When we were assured that a photo was not our property, we re-taped it to the wall separate from the chalkboard. We started lining them up, affixing them near the door below the light switch, the longitude of the equator of our space. We added each new image we were done with as if it was the next word in a sentence we were forming. Left to right, each death portrait added to the idea; they formed an explanation of the disaster.
We went through each photo, never seeing anything familiar. We’d never seen our loved ones dead, how would we know what to look for? Through our examination, the chalkboard no longer contained a grid. It then only held the row of polaroids we had added to our sentence spread around the room. Some were taped to the unbreakable windows capturing the shadows of the thin metal wires diamonded inside the double panes. We taped them to construction paper valentines in reds and pinks and even yellow hearts, with crooked arrows drawn in crayon piercing the cartoon muscles. We taped them snaking over the maps of all the countries in the world no one had ever been to and now never will. We will never fly to Venezuela in memorium for the pale freckled boy whose eyes swelled shut and purpled who we taped over South America. We will never see the Pyramids as solidarity for a bearded brown man who died with a smile that now covers northern Africa.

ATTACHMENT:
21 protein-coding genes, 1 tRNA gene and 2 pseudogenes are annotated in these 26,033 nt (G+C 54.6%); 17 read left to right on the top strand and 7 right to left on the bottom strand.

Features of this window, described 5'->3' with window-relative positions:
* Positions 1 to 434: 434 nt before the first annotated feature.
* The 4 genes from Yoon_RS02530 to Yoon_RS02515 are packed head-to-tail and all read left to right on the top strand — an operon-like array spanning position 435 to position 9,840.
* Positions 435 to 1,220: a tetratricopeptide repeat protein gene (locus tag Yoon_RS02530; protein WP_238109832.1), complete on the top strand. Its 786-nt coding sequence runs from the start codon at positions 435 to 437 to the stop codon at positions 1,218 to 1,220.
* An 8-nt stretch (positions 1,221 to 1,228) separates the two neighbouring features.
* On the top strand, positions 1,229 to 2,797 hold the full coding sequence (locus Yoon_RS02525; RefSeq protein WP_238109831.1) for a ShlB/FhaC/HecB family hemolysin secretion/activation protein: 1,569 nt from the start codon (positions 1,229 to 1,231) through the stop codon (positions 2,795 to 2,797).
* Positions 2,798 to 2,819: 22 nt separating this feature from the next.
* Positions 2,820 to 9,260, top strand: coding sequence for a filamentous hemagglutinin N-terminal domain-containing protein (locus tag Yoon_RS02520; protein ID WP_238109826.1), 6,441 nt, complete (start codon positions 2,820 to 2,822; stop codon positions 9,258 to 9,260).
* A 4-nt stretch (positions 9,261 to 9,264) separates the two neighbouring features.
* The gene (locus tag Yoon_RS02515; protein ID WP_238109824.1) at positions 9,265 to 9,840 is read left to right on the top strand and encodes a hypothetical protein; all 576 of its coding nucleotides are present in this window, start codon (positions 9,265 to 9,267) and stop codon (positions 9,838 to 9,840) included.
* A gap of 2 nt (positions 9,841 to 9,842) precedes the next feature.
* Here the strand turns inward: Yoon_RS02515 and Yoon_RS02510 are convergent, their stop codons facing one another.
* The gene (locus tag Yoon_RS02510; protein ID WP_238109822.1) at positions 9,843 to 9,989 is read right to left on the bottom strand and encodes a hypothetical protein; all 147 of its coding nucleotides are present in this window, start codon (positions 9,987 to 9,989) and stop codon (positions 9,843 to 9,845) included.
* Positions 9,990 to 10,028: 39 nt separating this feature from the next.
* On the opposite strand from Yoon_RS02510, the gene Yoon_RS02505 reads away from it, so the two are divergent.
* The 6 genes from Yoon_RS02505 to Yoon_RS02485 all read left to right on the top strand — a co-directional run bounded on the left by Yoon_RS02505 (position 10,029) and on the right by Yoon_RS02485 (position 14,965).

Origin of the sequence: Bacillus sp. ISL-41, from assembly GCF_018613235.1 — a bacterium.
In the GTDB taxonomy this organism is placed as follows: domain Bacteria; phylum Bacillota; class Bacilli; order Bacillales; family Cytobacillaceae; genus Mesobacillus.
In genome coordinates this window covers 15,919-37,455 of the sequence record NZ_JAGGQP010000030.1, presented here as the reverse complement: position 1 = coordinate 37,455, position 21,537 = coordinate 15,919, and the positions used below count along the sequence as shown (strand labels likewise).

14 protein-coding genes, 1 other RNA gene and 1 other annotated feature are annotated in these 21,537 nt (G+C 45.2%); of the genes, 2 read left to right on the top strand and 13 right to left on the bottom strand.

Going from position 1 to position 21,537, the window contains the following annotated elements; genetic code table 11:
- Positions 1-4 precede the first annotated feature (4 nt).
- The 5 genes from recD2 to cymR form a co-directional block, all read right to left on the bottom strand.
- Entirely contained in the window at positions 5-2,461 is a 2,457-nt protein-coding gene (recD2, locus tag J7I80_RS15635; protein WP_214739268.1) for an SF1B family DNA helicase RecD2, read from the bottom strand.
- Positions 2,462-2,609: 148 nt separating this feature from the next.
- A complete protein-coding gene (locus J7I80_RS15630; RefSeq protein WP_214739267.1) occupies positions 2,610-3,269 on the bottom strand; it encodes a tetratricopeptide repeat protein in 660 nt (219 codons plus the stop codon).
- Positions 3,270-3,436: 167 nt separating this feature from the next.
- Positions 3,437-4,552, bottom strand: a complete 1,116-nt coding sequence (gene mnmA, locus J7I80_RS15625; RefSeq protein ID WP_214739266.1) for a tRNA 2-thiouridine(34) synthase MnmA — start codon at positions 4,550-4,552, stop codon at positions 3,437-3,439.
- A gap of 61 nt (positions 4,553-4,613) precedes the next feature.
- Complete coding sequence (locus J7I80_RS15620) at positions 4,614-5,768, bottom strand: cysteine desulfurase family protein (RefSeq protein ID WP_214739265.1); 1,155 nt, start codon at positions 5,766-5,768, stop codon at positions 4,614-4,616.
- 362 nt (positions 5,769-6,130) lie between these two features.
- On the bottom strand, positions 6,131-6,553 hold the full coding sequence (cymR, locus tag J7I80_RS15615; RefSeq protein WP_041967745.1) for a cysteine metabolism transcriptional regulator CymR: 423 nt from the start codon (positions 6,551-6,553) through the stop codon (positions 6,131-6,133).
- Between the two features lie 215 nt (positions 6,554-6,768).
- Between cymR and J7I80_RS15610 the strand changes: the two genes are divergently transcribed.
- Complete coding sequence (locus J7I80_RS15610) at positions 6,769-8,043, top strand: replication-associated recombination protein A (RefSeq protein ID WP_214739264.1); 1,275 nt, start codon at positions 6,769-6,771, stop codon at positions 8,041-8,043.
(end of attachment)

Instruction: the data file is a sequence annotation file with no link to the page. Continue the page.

The last few we poured over we taped on the door close together and crooked. We didn’t want to overlap to the wall where we had first started. That would be too much. That would be the death of us. We would have had to barricade ourselves in the classroom and die on strike, piling on top of one another, suffocating each other as a kind gesture. We had already forgotten that all those faces we looked at were waiting for other families to come and find them. We somehow thought we were the only ones until we had seen how they covered the entire circumference of the room. We set about searching for our family again. We knew this is where they had to have gone.